Kirsten Powers is a member of USA TODAY’s Board of Contributors, a Fox News political analyst and columnist for The Daily Beast.

 

The Eastern Mediterranean Region: A new perspective

The Eastern Mediterranean region, also known as the Middle East, continuously features on top of the international news. In fact, it has been in the news since the disintegration of the Ottoman Empire at the end of World War I. The problem is that it is currently the focus of global threats and most probably will continue to be so for at least the foreseeable future.

Conceptual inertia holds hostage decision-makers’ minds and actions. A re-boot is needed for a fresh constructive solutions.

In order to gain some future-oriented understanding, it is worthwhile to take a brief look at the history of the region.

History under the Ottoman Empire

The region was unified under a single, though corrupted, administration. But the second half of the 19th century saw the emergence of Nationalist movements concomitantly with a competing Pan-Arabic organized sentiment.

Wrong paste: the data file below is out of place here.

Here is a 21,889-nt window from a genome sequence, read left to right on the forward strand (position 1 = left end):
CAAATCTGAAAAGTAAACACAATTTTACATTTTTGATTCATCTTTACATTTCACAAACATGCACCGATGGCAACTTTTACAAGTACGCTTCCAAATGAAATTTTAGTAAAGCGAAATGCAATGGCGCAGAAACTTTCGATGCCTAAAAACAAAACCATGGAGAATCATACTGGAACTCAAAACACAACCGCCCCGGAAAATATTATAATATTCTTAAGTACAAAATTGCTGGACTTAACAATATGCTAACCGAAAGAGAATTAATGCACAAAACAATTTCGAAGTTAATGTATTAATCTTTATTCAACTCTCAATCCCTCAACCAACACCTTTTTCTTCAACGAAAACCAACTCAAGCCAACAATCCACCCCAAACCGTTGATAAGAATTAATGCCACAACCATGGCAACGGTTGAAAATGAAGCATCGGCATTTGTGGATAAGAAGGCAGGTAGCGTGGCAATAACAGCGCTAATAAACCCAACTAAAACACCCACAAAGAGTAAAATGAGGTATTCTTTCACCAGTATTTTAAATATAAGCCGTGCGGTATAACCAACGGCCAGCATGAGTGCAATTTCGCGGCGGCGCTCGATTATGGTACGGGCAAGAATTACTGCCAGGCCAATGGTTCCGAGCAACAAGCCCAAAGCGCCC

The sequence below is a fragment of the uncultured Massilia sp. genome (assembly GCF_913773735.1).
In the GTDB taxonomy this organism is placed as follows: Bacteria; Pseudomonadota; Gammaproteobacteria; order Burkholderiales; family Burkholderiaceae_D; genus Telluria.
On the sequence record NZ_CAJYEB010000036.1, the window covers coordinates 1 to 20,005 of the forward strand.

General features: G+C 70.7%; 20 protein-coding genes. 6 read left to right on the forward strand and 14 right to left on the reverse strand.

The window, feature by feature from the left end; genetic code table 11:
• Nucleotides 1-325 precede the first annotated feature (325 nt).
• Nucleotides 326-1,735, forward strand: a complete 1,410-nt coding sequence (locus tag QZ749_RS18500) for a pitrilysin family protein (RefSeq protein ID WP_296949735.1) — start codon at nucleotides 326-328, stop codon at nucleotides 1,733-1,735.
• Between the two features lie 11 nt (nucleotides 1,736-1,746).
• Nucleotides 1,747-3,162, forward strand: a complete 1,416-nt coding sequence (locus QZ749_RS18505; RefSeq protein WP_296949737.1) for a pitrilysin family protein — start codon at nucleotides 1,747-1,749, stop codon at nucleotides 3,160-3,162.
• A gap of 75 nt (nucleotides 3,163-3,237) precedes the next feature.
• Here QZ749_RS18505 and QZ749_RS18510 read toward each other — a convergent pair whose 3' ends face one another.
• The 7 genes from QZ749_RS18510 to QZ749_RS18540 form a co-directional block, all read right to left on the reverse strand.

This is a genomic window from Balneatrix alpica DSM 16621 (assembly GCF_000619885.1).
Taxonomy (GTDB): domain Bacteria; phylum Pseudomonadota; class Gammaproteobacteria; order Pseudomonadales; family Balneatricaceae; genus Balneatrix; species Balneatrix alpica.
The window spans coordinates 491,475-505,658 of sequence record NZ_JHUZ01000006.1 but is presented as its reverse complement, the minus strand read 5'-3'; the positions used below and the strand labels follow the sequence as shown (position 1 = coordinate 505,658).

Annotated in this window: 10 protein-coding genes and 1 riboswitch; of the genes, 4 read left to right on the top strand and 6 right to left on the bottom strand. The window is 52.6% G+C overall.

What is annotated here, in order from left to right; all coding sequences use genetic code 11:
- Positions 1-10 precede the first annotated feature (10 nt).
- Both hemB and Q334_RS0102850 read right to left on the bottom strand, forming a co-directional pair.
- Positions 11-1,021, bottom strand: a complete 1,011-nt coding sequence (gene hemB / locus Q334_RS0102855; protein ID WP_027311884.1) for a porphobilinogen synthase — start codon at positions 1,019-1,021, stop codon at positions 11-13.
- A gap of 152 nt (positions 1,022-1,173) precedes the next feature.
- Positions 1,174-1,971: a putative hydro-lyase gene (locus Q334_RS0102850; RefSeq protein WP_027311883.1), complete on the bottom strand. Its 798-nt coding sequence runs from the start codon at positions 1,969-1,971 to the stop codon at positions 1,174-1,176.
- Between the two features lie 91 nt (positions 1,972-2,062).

During WWI, Turkey – which was than the pre-eminent power in the region – sided with Germany and the Austro-Hungarian empires. In 1916, the British and the French empires signed the Sykes-Picot Agreement to divide the Middle East.

The triumphant Western colonial powers implemented their agreement in 1919.

Syria was given to the French who created Lebanon as an area with a Christian majority that presumably would be more friendly and controllable.

The British relinquishment of Syria had a grave and long-lasting impact. That area was promised to the Hashemites who rode with the iconic Lawrence of Arabia from Hejaz and helped him and the British to capture Damascus. As a substitute, the British created Trans- Jordania (currently-Jordan) in the Eastern part of Palestine and Iraq – in Mesopotamia. They installed the Hashemite emirs on the thrones; they were unable to return to Arabia – the vacuum had already been filled by their rivals, the Saudis.

The major problem in drawing the new maps was that interests and wishes of local people were not a consideration of the colonialist attitude of the period.

A “minor” problem was that Palestine was promised by the British foreign secretary, Lord Balfour, to be established as a Jewish homeland at the conclusion of the war.

The British were granted a Mandate by the League of Nations to implement that agreement.

In Mesopotamia, three non-mutually-friendly ethnic-religious groups – Sunni, Shi’ite and Kurds – were put together under the rule of a foreign Sunni monarchy.

Indeed, post-WWI there was no consideration of tribal and religious diversity. New nations-states were quite arbitrarily created by functionaries in the powers’ capitals.